EMBARGOED FOR RELEASE: Sunday March 21, 2010, 5 p.m. Eastern Time
What better venue than San Francisco –– sourdough capital of the world –– to unveil a new natural sourdough ingredient that could replace conventional additives in a variety of other breads, while making them tastier and more healthful? And that’s what scientists described today at the American Chemical Society’s 239th National Meeting.
In the study, Maija Tenkanen, Ph.D., and colleagues reported discovery and use of a new strain of bacteria that convert the sugars in bread dough into produce dextrans. Dextrans are sugar molecules linked together into long chains that improve the texture and taste of the sourdough and help keep the bread fresh. These bacteria are available commercially, but produce large amounts of lactic acid along with dextrans.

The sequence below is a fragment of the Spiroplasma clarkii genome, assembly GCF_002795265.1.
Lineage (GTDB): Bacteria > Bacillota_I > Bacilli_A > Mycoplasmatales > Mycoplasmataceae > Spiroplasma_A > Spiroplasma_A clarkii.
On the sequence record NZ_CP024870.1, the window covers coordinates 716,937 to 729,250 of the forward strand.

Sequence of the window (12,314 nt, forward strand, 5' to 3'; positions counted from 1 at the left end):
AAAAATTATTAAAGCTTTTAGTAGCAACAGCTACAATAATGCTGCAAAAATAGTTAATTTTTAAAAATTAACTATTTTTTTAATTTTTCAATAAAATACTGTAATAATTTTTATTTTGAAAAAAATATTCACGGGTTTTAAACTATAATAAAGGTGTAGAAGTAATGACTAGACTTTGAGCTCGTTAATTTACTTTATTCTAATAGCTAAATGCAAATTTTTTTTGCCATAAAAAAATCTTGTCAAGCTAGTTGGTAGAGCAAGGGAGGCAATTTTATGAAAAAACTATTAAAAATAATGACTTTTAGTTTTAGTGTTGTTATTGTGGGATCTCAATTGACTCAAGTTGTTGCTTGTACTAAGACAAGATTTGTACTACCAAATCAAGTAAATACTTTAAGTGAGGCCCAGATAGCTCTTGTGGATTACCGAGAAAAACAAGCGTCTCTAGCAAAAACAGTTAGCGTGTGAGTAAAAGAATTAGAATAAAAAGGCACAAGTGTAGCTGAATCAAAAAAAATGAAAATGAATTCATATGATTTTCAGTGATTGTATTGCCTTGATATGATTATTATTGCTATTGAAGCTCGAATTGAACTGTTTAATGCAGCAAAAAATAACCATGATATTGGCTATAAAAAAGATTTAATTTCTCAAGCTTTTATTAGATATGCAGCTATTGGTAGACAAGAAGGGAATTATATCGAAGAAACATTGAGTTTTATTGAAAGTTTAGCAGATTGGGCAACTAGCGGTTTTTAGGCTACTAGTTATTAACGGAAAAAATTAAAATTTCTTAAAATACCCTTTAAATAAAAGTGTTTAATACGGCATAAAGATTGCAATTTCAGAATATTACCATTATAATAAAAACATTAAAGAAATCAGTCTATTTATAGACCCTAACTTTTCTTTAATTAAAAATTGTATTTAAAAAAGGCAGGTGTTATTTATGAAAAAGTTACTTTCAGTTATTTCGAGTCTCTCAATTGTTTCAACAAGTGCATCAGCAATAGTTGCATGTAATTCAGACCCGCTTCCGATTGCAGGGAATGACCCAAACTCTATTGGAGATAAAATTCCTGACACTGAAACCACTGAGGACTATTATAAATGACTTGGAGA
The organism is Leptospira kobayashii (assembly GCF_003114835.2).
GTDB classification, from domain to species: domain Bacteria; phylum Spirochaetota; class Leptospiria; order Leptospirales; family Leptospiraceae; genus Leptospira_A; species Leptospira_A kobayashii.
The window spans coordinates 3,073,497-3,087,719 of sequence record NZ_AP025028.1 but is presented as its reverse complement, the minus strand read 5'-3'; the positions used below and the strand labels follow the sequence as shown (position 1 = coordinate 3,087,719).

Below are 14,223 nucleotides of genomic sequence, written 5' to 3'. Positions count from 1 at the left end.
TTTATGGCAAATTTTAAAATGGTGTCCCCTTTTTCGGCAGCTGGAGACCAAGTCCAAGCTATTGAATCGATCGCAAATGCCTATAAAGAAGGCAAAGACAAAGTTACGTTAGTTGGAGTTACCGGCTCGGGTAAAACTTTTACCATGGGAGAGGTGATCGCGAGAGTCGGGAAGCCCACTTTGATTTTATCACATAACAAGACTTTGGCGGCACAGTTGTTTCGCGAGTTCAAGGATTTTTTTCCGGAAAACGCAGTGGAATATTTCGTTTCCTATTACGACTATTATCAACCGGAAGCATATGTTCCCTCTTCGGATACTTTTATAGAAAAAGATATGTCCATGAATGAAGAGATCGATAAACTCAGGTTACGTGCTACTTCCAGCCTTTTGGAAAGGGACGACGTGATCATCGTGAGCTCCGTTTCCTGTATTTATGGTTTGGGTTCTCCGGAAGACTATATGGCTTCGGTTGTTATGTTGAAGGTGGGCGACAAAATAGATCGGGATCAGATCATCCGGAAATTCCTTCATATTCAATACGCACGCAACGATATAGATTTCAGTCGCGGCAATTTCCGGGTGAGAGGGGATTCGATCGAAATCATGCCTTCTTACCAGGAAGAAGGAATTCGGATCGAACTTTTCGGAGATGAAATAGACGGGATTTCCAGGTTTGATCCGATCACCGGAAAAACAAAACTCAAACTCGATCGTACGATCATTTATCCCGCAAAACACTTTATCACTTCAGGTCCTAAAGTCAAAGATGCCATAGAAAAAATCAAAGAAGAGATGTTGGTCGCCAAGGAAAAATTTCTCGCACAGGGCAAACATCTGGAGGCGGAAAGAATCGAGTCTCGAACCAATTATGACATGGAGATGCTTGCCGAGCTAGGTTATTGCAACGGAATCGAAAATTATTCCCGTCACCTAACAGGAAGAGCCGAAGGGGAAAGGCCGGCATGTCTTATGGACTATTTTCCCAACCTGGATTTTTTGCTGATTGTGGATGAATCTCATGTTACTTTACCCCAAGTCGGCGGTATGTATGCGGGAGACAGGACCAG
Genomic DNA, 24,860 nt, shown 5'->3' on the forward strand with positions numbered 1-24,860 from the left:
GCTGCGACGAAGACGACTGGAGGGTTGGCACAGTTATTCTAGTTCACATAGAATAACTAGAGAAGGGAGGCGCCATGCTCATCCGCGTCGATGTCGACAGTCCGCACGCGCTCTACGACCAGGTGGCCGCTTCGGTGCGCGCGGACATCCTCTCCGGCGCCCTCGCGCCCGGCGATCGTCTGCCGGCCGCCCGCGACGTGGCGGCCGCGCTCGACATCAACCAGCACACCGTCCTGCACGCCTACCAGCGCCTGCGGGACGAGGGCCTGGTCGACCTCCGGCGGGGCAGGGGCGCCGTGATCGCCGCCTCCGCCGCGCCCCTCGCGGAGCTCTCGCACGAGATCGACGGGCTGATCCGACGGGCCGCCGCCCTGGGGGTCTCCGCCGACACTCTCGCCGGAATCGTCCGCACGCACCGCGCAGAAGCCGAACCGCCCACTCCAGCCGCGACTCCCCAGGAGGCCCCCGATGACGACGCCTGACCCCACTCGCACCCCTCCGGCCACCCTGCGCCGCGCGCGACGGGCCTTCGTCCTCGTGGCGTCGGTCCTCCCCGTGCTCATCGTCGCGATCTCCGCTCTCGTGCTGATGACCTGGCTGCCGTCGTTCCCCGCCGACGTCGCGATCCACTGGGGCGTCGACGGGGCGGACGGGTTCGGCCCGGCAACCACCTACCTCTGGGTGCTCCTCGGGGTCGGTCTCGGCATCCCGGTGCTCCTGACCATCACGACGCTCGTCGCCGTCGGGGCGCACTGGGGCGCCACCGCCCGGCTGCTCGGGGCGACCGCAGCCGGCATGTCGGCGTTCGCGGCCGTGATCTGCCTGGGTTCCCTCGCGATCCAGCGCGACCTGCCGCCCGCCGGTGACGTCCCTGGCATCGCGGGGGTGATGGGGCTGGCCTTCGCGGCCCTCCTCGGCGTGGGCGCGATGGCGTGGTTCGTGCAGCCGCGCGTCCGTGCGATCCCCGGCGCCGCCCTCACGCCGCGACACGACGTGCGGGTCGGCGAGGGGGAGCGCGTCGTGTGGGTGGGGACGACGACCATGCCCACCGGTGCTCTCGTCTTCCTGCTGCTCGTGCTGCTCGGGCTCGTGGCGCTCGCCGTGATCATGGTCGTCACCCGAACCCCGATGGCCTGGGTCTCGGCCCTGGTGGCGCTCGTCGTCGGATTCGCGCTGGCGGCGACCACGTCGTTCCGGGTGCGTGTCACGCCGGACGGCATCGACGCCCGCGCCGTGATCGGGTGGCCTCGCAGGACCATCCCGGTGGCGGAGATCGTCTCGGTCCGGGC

“The advantage of this new strain of bacteria is that while it produces 10 times more dextran than products on the market now, it doesn’t produce large amounts of acid,” Tenkanen said. “Because of this feature, and because the added amount of natural dextran could actually improve the flavor, this could be used in place of additives for a broad variety of breads.”